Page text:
August 18, 2008

A case for urban gardening

Ever wondered where how far your food traveled to get to your plate ? Ever wondered how did the food survive all that distance without getting spoiled ? Every wondered what chemicals were sprayed on your food so that it would grow to be blemish less and what percentage of the chemicals remained after a thorough scrub ? Ever wondered how much forest are we going to be left with after we make room for all the agricultural land we need ? All these questions would take reams and reams to talk about individually but as you can guess I am taking them all together to make a case for urban gardening , growing food at your doorstep .
Growing food close to where you live cuts down on all the food miles , cuts down on all the energy required to transport food from the other end of the globe , does away the need of having varieties that are chosen more for longer shelf life than for taste and food value . Growing your food ensures food that is fresh , untainted by chemicals and best of all chosen for taste and food value .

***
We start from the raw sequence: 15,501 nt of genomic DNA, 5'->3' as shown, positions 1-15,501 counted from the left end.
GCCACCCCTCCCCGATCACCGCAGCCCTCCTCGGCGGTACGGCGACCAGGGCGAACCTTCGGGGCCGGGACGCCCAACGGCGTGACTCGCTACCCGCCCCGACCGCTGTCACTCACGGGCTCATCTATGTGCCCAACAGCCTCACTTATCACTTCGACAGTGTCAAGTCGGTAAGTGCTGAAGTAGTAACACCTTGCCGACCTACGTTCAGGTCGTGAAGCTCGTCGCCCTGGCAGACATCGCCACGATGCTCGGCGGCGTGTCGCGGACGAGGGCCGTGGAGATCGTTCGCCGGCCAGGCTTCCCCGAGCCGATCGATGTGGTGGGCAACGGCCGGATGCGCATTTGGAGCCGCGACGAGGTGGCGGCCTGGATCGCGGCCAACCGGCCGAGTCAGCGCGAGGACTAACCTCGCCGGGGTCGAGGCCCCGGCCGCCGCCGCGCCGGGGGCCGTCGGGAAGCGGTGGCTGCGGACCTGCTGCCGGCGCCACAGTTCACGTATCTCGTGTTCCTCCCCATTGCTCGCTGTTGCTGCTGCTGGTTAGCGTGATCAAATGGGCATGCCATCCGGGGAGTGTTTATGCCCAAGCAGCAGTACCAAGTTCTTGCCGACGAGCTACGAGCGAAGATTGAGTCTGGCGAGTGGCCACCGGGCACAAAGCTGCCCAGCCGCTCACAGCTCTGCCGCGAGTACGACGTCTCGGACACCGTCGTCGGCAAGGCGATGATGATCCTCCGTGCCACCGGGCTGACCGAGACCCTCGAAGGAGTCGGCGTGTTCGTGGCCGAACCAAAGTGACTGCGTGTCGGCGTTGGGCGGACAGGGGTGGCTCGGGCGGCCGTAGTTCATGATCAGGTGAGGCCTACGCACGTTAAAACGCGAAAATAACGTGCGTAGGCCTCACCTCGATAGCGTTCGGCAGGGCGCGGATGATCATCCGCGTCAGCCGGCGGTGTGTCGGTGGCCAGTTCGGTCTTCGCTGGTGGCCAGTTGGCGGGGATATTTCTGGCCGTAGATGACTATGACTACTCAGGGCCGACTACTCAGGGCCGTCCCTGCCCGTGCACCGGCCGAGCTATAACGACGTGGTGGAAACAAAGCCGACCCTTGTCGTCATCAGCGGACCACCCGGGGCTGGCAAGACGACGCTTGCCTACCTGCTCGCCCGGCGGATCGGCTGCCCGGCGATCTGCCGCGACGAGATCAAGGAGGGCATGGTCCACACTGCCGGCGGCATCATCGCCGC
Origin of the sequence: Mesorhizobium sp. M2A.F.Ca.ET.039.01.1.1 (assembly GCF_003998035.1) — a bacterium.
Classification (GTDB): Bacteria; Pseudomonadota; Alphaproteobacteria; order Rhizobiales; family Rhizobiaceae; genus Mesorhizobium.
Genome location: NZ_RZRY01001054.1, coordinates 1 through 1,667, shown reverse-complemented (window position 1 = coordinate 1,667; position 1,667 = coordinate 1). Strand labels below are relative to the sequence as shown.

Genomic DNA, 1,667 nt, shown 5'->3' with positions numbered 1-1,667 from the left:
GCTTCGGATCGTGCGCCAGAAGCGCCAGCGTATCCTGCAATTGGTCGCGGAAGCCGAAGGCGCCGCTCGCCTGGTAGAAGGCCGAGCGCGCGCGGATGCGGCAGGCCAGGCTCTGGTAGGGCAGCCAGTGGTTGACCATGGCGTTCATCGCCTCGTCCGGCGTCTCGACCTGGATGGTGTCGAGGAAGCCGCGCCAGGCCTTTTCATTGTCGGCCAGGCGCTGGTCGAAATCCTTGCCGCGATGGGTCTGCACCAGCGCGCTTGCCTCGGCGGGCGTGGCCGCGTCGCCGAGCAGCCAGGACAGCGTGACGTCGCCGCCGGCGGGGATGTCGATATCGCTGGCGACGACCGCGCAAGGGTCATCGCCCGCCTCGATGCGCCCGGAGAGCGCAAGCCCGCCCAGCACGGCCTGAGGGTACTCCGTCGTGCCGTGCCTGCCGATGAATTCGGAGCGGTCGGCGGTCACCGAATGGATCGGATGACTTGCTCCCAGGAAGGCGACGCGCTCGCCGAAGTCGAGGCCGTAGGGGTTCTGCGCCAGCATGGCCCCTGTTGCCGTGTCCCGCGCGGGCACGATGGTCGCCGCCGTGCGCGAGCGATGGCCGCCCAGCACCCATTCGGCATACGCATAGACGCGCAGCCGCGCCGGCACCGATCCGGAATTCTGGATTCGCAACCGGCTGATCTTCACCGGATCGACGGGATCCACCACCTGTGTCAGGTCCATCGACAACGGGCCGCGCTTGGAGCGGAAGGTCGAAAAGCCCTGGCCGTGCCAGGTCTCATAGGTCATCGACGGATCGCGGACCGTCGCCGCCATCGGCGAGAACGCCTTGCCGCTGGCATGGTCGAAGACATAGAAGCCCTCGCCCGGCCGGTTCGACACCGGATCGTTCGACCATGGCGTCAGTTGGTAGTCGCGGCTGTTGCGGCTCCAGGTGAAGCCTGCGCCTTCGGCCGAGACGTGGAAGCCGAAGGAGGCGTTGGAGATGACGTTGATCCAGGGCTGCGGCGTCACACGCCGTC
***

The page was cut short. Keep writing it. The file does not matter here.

Urban areas have abundant land lying vacant between buildings , non-productive unecological lawns , balconies , terraces , paved areas of no consequence etc . All of these areas can be utilized for growing vegetables and fruit. Lawns and paved areas are an anathema to urban areas . Whilst the former are resource intensive and unproductive and serve no purpose other than giving you woes over the grass being greener over the fence no matter what you do , the latter creates surface runoff preventing water seeping down and urban heat island effect . So rip of the grass and the paving and plant vegetables and fruit . Make a compost , reduce the amount of organic waste you create and give it back to the land . They are doing the same in Royal Parks in UK if this article is to be believed .

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